Throughout history human beings have been incurably religious. Religion has continued and even flourished under atheistic regimes such as those imposed by Marxism. Despite the secular mood of our day, religion has not disappeared, it has surfaced again often under the guise of ‘spirituality’.
Contemporary spirituality retains its popularity and it is so often undemanding. It is more interested in whether spirituality meets a felt need rather than the truth. We can invent our own rituals and standards of behaviour. In particular, it does not require corporate disciplines such as going to church.
I was really pleased to find this little article. I have been looking for some more material to rebut the seemingly endless approvals of what I see as a very self-indulgent spirituality that i observe coming through in certain church movements - known as the "emerging church".
They have the following qualities (if they may be called such):
1. They are pragmatic - it it works, do it, if it doesn't, junk it. This is the same kind of basis for making decisions about how to do church as the specious US -style super evangelism that they decry loudly and longly.
2. They are eclectic - (almost) anything goes - with lip-service to the "cultural condition" of the church-goer but really more a hunger for embracing whatever takes their fancy without restraint - all mudled together in a melange of post-nothingness.
3. They are innovative - which I mean to describe beliving what they do is good because it is new, not creating the new beacuse it is good. This also takes into account an unfettered embrace of technology. Hear, o Alternative Worshippers, the words of Rick Deckard,
"Replicants are like any other machine. They're either a benefit or a hazard. If they're a benefit, it's not my problem."
Technology is not a neutral medium - it is the message. Flashy light, flashy values. They have created the Las Vegas of worship - all style, no substance - except for the initiated few.
Posted by Stephen at 12:59 pm
This is part of a transcript from the ABC's LATELINE program. report Tony Jonesinterviewing The Federal treasurer, Peter Costello.
TONY JONES: Tell me, though: does the spirit move you when you're there or is this just, for you, another political speech in front of an admittedly very enthusiastic crowd?
PETER COSTELLO: No, I find it very uplifting personally to join in the service, the music and the message. It lifts me. I said that tonight - it lifts me, and I hope it lifts everybody else in the auditorium and, judging from their reaction, it does. You've got to bear in mind that people were actually queuing to get into the Superdome tonight, and I would say predominantly young people enjoying music and hearing a preacher preaching mainly from the Bible. That's a good thing in my book.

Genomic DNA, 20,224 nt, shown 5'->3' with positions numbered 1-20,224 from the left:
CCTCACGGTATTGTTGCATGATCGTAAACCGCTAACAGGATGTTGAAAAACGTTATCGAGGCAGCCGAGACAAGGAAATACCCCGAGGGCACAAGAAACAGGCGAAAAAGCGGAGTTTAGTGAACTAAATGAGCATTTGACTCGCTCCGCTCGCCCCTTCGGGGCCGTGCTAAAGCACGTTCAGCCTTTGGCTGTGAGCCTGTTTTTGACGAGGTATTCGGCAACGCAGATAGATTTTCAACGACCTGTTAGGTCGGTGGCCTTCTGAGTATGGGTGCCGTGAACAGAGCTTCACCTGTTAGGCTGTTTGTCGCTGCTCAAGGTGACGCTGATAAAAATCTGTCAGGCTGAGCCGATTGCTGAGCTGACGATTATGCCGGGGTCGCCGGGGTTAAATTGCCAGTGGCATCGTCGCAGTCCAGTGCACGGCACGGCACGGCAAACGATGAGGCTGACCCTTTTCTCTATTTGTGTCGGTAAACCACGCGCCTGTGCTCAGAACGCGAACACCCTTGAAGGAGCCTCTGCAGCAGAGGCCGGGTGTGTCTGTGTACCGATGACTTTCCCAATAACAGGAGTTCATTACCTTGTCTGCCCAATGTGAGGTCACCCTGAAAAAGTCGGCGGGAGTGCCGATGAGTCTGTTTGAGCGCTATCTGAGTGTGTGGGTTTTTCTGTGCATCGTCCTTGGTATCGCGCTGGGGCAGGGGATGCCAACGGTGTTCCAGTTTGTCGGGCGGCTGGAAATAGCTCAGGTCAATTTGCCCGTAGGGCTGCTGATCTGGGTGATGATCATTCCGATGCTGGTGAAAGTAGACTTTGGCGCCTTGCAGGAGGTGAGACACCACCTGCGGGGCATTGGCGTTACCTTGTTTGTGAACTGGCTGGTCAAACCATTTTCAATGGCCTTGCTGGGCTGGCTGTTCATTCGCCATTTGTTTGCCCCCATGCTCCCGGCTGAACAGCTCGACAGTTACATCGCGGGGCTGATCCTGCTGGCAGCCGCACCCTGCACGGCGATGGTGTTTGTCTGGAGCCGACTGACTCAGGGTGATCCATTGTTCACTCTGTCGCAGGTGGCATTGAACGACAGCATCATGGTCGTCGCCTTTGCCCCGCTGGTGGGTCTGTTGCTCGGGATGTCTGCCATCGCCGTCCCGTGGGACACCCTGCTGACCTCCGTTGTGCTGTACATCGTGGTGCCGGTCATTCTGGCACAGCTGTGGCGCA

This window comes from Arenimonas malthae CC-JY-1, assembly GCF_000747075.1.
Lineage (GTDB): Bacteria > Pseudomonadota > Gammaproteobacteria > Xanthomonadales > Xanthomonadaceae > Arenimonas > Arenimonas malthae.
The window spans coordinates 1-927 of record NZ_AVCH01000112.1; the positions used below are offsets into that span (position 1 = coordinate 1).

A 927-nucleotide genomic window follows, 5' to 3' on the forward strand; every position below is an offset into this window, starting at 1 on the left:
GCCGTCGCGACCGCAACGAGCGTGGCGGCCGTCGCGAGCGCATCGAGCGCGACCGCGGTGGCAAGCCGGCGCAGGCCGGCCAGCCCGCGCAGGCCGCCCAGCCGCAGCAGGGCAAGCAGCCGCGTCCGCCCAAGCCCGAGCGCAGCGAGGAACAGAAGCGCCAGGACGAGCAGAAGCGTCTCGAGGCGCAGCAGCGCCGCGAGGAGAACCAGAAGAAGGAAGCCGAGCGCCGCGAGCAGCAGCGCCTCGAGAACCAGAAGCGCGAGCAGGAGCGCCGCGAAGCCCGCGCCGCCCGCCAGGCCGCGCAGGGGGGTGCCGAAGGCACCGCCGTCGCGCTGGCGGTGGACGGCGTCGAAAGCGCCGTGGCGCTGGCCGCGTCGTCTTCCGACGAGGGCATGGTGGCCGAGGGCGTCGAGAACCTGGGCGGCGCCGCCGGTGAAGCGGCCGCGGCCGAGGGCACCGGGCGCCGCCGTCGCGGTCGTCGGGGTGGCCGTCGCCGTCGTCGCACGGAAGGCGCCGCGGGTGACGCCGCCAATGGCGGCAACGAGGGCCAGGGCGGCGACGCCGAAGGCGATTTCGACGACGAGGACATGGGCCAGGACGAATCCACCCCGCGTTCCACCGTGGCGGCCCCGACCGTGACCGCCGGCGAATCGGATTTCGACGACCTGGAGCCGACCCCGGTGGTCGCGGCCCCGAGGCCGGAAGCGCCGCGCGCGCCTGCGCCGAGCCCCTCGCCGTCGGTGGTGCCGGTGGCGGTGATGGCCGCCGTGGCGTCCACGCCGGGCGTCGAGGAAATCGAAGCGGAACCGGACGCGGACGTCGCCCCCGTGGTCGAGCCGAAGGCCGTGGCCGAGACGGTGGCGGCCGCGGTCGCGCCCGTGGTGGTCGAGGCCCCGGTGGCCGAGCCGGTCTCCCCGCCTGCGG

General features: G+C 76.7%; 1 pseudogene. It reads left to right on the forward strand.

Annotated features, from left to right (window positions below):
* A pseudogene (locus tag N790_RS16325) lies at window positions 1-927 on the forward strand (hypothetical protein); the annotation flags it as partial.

It's a good thing in my book too. Where are all the disaffected youths, struggling to find their way in the mainstream churches that stifle their spirituality and creativity? At the Hillsong Conference getting "lifted" of course.
Posted by Stephen at 12:33 pm
Tuesday, July 05, 2005
PETER COSTELLO: And as you go back to your communities and your churches, to your neighbourhoods, to your workplaces, and as you live in community with fellow Christians, with your family, I hope that you find the strength of God in your lives, because this is the strength of a society and this will be the strength of our nation. More...
What we need now is a Politician State of Origin, where the boys and girls from Canberra slip on the coloured strip and go thumping each other for the sake of God, country and votes. I can see it now - a risky high tackle by Costello on Kevin Rudd. A neat pass to Howard, the nuggety little half-back from NSW. And a king hit from that big Perth prop, Beazley. What a game!
Posted by Stephen at 2:44 pm
From the world of Sven (care of Duncan Maceod's blog). Quizzes are fun but cannot always tell the whole picture of a person's attitudes, values and beliefs. Caveat aside, drumroll, please...
My score? Why Reformed Evangelical, of course! Say it Three times! YAY!
|You scored as Reformed Evangelical. You are a Reformed Evangelical. You take the Bible very seriously because it is God's Word. You most likely hold to TULIP and are sceptical about the possibilities of universal atonement or resistible grace. The most important thing the Church can do is make sure people hear how they can go to heaven when they die.|
What's your theological worldview?
created with QuizFarm.com
Posted by Stephen at 2:33 pm
More than 20 politicians will take to the stage at the Hillsong Church's annual conference in Sydney this week.
Federal Treasurer Peter Costello was among 30,000 people who gathered in Sydney's Olympic Superdome last night for the opening of the conference.
Mr Costello received a thunderous reception when he addressed the crowd.
"Well, the theme of this year's conference is strength and we at the Australian Government level think about that a lot," he said.
"How do we make our industry strong, our economy strong? How do we make our schools strong, and how do we make our public strong, and where does the strength of a nation come from?"
Posted by Stephen at 11:05 am